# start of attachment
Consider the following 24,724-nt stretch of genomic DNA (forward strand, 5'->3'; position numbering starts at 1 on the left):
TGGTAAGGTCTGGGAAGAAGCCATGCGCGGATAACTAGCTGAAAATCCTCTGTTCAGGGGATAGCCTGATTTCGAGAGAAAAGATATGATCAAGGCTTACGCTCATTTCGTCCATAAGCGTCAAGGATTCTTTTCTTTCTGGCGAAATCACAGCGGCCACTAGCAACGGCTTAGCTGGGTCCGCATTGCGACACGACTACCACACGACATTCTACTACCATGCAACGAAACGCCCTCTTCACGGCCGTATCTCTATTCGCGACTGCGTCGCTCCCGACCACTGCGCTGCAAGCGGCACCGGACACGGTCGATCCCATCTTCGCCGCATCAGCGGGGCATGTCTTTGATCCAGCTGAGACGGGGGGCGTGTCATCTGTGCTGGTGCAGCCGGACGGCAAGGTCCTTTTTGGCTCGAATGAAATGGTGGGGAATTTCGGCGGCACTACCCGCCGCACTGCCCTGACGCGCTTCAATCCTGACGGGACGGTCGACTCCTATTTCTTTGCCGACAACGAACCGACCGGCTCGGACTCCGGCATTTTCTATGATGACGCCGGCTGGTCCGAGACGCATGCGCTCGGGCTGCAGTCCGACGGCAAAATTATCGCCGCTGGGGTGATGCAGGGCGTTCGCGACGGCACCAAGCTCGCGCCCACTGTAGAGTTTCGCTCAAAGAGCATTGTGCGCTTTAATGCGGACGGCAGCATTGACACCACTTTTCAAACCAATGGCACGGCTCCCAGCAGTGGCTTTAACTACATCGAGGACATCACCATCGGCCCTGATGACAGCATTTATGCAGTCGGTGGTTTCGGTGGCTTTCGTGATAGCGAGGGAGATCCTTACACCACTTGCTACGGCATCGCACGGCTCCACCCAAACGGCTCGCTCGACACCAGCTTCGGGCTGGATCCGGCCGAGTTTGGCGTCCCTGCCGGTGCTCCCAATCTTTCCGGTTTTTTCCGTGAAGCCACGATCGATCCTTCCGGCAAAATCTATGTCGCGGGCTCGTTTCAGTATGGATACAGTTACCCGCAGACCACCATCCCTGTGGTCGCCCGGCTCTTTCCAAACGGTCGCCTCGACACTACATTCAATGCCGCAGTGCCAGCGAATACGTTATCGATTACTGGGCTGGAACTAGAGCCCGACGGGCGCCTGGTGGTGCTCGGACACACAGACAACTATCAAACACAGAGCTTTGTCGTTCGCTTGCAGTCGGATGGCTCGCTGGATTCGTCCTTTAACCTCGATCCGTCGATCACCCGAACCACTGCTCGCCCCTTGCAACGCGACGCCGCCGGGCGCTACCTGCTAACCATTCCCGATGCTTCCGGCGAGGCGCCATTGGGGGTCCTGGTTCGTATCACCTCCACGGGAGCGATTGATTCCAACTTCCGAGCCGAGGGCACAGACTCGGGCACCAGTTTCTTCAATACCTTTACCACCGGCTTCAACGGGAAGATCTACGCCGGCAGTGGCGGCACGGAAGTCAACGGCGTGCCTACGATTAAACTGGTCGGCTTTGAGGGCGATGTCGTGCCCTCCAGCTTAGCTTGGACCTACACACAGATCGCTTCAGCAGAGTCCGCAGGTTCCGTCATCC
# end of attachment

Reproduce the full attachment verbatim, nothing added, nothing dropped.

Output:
Consider the following 24,724-nt stretch of genomic DNA (forward strand, 5'->3'; position numbering starts at 1 on the left):
TGGTAAGGTCTGGGAAGAAGCCATGCGCGGATAACTAGCTGAAAATCCTCTGTTCAGGGGATAGCCTGATTTCGAGAGAAAAGATATGATCAAGGCTTACGCTCATTTCGTCCATAAGCGTCAAGGATTCTTTTCTTTCTGGCGAAATCACAGCGGCCACTAGCAACGGCTTAGCTGGGTCCGCATTGCGACACGACTACCACACGACATTCTACTACCATGCAACGAAACGCCCTCTTCACGGCCGTATCTCTATTCGCGACTGCGTCGCTCCCGACCACTGCGCTGCAAGCGGCACCGGACACGGTCGATCCCATCTTCGCCGCATCAGCGGGGCATGTCTTTGATCCAGCTGAGACGGGGGGCGTGTCATCTGTGCTGGTGCAGCCGGACGGCAAGGTCCTTTTTGGCTCGAATGAAATGGTGGGGAATTTCGGCGGCACTACCCGCCGCACTGCCCTGACGCGCTTCAATCCTGACGGGACGGTCGACTCCTATTTCTTTGCCGACAACGAACCGACCGGCTCGGACTCCGGCATTTTCTATGATGACGCCGGCTGGTCCGAGACGCATGCGCTCGGGCTGCAGTCCGACGGCAAAATTATCGCCGCTGGGGTGATGCAGGGCGTTCGCGACGGCACCAAGCTCGCGCCCACTGTAGAGTTTCGCTCAAAGAGCATTGTGCGCTTTAATGCGGACGGCAGCATTGACACCACTTTTCAAACCAATGGCACGGCTCCCAGCAGTGGCTTTAACTACATCGAGGACATCACCATCGGCCCTGATGACAGCATTTATGCAGTCGGTGGTTTCGGTGGCTTTCGTGATAGCGAGGGAGATCCTTACACCACTTGCTACGGCATCGCACGGCTCCACCCAAACGGCTCGCTCGACACCAGCTTCGGGCTGGATCCGGCCGAGTTTGGCGTCCCTGCCGGTGCTCCCAATCTTTCCGGTTTTTTCCGTGAAGCCACGATCGATCCTTCCGGCAAAATCTATGTCGCGGGCTCGTTTCAGTATGGATACAGTTACCCGCAGACCACCATCCCTGTGGTCGCCCGGCTCTTTCCAAACGGTCGCCTCGACACTACATTCAATGCCGCAGTGCCAGCGAATACGTTATCGATTACTGGGCTGGAACTAGAGCCCGACGGGCGCCTGGTGGTGCTCGGACACACAGACAACTATCAAACACAGAGCTTTGTCGTTCGCTTGCAGTCGGATGGCTCGCTGGATTCGTCCTTTAACCTCGATCCGTCGATCACCCGAACCACTGCTCGCCCCTTGCAACGCGACGCCGCCGGGCGCTACCTGCTAACCATTCCCGATGCTTCCGGCGAGGCGCCATTGGGGGTCCTGGTTCGTATCACCTCCACGGGAGCGATTGATTCCAACTTCCGAGCCGAGGGCACAGACTCGGGCACCAGTTTCTTCAATACCTTTACCACCGGCTTCAACGGGAAGATCTACGCCGGCAGTGGCGGCACGGAAGTCAACGGCGTGCCTACGATTAAACTGGTCGGCTTTGAGGGCGATGTCGTGCCCTCCAGCTTAGCTTGGACCTACACACAGATCGCTTCAGCAGAGTCCGCAGGTTCCGTCATCC